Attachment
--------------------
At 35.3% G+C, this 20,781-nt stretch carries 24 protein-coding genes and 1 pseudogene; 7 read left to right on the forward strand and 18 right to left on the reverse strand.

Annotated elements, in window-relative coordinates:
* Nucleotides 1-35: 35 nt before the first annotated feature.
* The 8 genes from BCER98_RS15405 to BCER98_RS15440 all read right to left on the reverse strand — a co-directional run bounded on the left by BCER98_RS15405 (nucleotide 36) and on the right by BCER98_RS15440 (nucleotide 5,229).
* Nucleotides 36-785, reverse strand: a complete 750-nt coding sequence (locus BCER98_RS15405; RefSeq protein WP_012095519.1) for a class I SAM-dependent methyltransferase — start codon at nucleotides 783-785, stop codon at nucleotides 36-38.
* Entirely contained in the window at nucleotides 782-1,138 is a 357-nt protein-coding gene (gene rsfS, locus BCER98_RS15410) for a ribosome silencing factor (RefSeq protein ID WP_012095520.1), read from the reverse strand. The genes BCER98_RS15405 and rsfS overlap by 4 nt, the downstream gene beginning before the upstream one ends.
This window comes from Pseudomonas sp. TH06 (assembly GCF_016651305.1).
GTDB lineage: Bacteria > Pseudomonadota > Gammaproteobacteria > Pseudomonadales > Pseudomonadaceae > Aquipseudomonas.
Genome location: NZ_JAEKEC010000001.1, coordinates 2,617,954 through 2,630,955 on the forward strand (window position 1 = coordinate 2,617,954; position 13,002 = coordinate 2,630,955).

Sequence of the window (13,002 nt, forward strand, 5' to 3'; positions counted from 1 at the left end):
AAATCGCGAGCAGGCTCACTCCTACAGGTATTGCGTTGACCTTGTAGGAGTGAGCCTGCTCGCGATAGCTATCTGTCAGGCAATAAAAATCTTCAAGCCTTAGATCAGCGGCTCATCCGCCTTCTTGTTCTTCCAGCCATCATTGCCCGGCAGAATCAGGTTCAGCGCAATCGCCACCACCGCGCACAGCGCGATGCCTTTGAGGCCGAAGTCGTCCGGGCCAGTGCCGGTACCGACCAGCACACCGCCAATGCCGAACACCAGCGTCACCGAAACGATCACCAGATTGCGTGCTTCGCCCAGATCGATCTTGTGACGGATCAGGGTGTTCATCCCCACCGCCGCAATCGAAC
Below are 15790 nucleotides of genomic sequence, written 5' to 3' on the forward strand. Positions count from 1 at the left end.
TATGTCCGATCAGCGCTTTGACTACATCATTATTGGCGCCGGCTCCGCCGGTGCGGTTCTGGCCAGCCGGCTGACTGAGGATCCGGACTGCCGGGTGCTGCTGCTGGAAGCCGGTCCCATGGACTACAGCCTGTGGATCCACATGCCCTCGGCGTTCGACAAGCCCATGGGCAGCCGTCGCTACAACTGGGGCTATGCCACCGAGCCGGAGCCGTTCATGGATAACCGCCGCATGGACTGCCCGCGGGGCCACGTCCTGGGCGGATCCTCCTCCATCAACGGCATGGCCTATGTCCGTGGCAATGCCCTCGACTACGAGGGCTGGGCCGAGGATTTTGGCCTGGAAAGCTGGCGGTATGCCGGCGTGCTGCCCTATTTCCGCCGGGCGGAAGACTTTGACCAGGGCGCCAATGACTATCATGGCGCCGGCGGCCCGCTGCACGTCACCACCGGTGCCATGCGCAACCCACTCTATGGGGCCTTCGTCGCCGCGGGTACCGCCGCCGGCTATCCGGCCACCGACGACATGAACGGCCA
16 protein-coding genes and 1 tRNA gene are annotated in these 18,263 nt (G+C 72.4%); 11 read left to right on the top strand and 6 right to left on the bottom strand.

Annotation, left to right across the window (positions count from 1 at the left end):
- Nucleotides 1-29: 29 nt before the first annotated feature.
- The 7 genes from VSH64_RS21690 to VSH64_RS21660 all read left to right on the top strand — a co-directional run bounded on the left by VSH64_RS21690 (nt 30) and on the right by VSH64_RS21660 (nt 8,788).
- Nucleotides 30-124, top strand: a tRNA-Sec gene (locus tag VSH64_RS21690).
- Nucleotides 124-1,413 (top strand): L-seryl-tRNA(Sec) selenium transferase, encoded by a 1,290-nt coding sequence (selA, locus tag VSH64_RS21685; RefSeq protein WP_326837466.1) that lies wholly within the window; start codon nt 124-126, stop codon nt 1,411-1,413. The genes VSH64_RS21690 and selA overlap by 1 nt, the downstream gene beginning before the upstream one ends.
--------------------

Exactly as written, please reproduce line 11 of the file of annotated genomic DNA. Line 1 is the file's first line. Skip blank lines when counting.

AAATCGCGAGCAGGCTCACTCCTACAGGTATTGCGTTGACCTTGTAGGAGTGAGCCTGCTCGCGATAGCTATCTGTCAGGCAATAAAAATCTTCAAGCCTTAGATCAGCGGCTCATCCGCCTTCTTGTTCTTCCAGCCATCATTGCCCGGCAGAATCAGGTTCAGCGCAATCGCCACCACCGCGCACAGCGCGATGCCTTTGAGGCCGAAGTCGTCCGGGCCAGTGCCGGTACCGACCAGCACACCGCCAATGCCGAACACCAGCGTCACCGAAACGATCACCAGATTGCGTGCTTCGCCCAGATCGATCTTGTGACGGATCAGGGTGTTCATCCCCACCGCCGCAATCGAAC